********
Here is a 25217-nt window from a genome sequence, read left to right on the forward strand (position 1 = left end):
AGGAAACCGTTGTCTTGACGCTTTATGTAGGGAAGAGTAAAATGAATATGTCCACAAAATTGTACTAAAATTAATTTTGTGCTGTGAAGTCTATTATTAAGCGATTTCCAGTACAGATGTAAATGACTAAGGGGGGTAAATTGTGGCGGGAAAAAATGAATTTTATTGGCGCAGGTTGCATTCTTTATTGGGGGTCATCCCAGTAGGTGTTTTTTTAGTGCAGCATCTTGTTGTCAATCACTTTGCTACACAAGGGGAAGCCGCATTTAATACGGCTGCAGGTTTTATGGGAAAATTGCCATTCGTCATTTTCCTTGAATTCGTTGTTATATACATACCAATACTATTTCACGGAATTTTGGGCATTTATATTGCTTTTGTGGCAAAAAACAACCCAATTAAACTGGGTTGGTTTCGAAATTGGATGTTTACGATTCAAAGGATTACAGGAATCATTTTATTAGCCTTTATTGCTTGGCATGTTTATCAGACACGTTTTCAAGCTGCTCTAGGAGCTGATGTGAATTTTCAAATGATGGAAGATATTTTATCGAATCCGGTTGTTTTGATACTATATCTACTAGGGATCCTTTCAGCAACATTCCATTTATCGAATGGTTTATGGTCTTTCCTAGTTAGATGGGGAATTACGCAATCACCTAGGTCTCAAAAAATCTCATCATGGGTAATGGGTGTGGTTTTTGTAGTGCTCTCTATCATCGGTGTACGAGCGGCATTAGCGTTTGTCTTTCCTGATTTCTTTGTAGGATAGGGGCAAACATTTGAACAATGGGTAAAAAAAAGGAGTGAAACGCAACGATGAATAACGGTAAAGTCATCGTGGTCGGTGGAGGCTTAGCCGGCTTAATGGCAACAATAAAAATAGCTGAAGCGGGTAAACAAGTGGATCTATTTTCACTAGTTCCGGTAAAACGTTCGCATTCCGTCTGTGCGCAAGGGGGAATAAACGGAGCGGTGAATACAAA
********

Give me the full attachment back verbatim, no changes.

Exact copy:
Here is a 25217-nt window from a genome sequence, read left to right on the forward strand (position 1 = left end):
AGGAAACCGTTGTCTTGACGCTTTATGTAGGGAAGAGTAAAATGAATATGTCCACAAAATTGTACTAAAATTAATTTTGTGCTGTGAAGTCTATTATTAAGCGATTTCCAGTACAGATGTAAATGACTAAGGGGGGTAAATTGTGGCGGGAAAAAATGAATTTTATTGGCGCAGGTTGCATTCTTTATTGGGGGTCATCCCAGTAGGTGTTTTTTTAGTGCAGCATCTTGTTGTCAATCACTTTGCTACACAAGGGGAAGCCGCATTTAATACGGCTGCAGGTTTTATGGGAAAATTGCCATTCGTCATTTTCCTTGAATTCGTTGTTATATACATACCAATACTATTTCACGGAATTTTGGGCATTTATATTGCTTTTGTGGCAAAAAACAACCCAATTAAACTGGGTTGGTTTCGAAATTGGATGTTTACGATTCAAAGGATTACAGGAATCATTTTATTAGCCTTTATTGCTTGGCATGTTTATCAGACACGTTTTCAAGCTGCTCTAGGAGCTGATGTGAATTTTCAAATGATGGAAGATATTTTATCGAATCCGGTTGTTTTGATACTATATCTACTAGGGATCCTTTCAGCAACATTCCATTTATCGAATGGTTTATGGTCTTTCCTAGTTAGATGGGGAATTACGCAATCACCTAGGTCTCAAAAAATCTCATCATGGGTAATGGGTGTGGTTTTTGTAGTGCTCTCTATCATCGGTGTACGAGCGGCATTAGCGTTTGTCTTTCCTGATTTCTTTGTAGGATAGGGGCAAACATTTGAACAATGGGTAAAAAAAAGGAGTGAAACGCAACGATGAATAACGGTAAAGTCATCGTGGTCGGTGGAGGCTTAGCCGGCTTAATGGCAACAATAAAAATAGCTGAAGCGGGTAAACAAGTGGATCTATTTTCACTAGTTCCGGTAAAACGTTCGCATTCCGTCTGTGCGCAAGGGGGAATAAACGGAGCGGTGAATACAAA